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dangerous-software-1200_croppedImagine that you are working to meet a midnight paper submission deadline.

Suddenly your computer freezes. Reboots don’t help. The Engineering major down the hall can’t help. Midnight passes helpless. The next day the repair specialist tells you that a wicked virus trashed your machine and only a total reformatting of the hard drive will save it. It is expensive.

Even worse, all of your data including your paper, drafts, research and earlier works are just plain gone.

This heartbreak is a genuine possibility, but the odds against it can be radically shifted in your favor.

“OSU is subject to 16 million hostile network attacks every day of the year.”

To understand how we may ward ourselves against digital catastrophe at OSU I spoke with Lois Brooks, Vice-Provost of Information Services (IS), and Dave

lois_brooks

Lois Brooks


Nevin, Chief Information Security Officer for the Office of Information Security.

These guardians of our networked community had two salient calls to action for you: be aware and compute safely.

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Dave Nevin

 

Being aware means paying attention to the daily changes in our network ecosystem in order to take appropriate action.

For example, are you aware that this week OSU Information Services is recommending an Apple computer patch and device update in order to address new security risks to the Apple OS?

If you are not aware of this current threat, then you are not network secure, no matter what operating system you use.

“Criminal hackers seek to access your personal information (e.g. SSN) and sell sell it to high-end information identity thieves.”

Nevin is blunt about the risks to the inattentive; “OSU is subject to 16 million hostile network attacks every day of the year. The hostile attacks are from criminal organizations seeking personal information and intellectual property. OSU can prevail against this assault only if students, faculty and other members contribute by safeguarding their computers and devices against the hostile hackers.”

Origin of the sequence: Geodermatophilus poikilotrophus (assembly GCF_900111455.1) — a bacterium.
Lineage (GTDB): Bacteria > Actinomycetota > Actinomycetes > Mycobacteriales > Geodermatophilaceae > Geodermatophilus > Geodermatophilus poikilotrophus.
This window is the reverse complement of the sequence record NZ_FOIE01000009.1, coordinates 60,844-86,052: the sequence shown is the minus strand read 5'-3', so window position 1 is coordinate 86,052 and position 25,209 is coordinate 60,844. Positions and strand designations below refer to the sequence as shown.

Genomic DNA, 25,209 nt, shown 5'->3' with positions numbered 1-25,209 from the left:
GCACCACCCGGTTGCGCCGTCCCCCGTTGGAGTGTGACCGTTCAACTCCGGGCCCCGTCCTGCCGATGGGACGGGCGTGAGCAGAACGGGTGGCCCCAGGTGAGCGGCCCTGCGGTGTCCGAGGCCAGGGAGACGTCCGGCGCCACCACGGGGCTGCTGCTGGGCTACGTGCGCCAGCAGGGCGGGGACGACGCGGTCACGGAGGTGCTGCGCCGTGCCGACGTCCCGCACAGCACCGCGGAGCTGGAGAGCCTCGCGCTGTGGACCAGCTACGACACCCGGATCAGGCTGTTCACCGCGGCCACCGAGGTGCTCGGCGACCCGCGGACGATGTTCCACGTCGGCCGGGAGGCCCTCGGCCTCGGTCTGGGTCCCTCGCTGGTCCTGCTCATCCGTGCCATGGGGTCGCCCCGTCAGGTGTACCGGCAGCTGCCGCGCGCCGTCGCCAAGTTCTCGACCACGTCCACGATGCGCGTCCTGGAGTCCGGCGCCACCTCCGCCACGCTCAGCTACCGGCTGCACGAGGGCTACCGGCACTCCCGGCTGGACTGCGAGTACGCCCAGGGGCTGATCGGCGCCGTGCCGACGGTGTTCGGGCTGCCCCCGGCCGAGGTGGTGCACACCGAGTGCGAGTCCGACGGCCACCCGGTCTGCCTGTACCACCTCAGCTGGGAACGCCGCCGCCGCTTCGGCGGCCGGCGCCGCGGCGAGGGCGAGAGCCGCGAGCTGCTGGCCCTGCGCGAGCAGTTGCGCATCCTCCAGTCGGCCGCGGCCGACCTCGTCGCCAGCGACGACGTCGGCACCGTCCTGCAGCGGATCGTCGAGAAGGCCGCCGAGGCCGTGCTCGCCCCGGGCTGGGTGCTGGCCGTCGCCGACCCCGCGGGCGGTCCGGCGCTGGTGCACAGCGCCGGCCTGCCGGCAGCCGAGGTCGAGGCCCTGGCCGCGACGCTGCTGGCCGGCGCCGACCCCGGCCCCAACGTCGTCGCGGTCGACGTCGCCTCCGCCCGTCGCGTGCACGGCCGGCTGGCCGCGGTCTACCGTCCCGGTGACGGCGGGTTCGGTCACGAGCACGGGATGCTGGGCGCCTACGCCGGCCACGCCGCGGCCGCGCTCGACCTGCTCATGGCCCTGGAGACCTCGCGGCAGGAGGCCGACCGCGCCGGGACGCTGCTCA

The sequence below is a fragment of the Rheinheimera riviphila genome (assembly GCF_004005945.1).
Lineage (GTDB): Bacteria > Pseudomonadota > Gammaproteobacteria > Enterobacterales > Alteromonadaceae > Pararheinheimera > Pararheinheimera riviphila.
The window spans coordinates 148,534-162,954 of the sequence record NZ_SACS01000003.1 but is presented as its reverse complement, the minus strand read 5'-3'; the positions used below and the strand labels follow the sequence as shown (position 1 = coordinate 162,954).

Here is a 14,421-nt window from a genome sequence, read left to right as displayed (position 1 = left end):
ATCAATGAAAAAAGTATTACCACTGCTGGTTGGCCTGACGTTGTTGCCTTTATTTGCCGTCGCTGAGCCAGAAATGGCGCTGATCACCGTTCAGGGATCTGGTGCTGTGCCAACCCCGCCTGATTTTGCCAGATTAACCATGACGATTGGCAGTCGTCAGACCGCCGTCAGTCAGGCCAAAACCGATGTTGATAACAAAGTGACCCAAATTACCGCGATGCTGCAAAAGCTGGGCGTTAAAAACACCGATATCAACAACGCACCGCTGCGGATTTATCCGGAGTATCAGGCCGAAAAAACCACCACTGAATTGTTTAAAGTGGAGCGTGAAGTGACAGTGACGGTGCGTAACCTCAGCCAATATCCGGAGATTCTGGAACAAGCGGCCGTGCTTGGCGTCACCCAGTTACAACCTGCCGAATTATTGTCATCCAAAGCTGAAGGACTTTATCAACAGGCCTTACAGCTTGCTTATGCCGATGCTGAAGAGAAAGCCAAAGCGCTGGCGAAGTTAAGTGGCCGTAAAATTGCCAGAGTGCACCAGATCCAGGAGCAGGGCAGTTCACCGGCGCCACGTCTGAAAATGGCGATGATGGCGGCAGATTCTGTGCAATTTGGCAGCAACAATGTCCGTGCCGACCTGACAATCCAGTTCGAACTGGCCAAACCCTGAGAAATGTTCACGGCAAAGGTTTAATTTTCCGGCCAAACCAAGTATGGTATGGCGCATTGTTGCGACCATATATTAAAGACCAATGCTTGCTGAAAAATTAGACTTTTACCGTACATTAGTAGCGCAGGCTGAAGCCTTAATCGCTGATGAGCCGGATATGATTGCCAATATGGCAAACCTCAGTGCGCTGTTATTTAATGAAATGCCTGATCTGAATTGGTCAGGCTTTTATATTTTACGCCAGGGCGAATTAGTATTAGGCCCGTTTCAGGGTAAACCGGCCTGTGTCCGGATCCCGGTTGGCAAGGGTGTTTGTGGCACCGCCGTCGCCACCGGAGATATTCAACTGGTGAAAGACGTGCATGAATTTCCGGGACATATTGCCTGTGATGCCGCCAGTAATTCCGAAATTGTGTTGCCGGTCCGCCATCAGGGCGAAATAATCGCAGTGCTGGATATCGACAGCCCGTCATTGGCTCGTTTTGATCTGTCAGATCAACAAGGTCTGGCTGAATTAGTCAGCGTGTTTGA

I was like; “Did I hear that right? 16 million attacks per day? Why would anyone even do that?”

The answer is that your Social Security number and other personal information is stored digitally at OSU which criminal hackers can immediately sell it to high-end information identity thieves.

Nevin observes; “It’s tough. We’re out-numbered. The people we’re fighting against to protect that information are smart, and have a lot of resources available to them. But we have smart people too, and we’re working together to do everything we can to prevent t1hat from happening.”

norse_map

NORSE Attack Map

To see a live display of network attacks around the globe, see the NORSE Hack Attack Map (do check this out because it is amazing!)

Brooks is OSU’s chief information officer and is ultimately responsible for the University’s information technology (IT) policy and budget.

She explained to me in detail the delicate balance between security, safety and privacy at the large scale of the university enterprise.

“All OSU members participate in a social compact with one another to ensure a secure community of trust and shared resources. It requires that every individual take personal responsibility to meet that overall aim.”

Do your part by keeping all of your devices fully patched using current anti-virus and anti-malware available to you for free from Information Services.

Sometimes safety goes beyond network hacks and enters the realm of physical threat.

Brooks and Nevin affirm that OSU cooperates with law enforcement to protect public safety.

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On occasion this involves accessing information from the accounts of individuals.

Brooks emphasizes how extraordinary such instances are; “Even though we need to be able to respond when there is a problem, we at OSU go out of our way to not look at people’s data unless necessary.”

Ours is a culture of respect and I speak from experience to vouch for the integrity of our university leadership in upholding these values.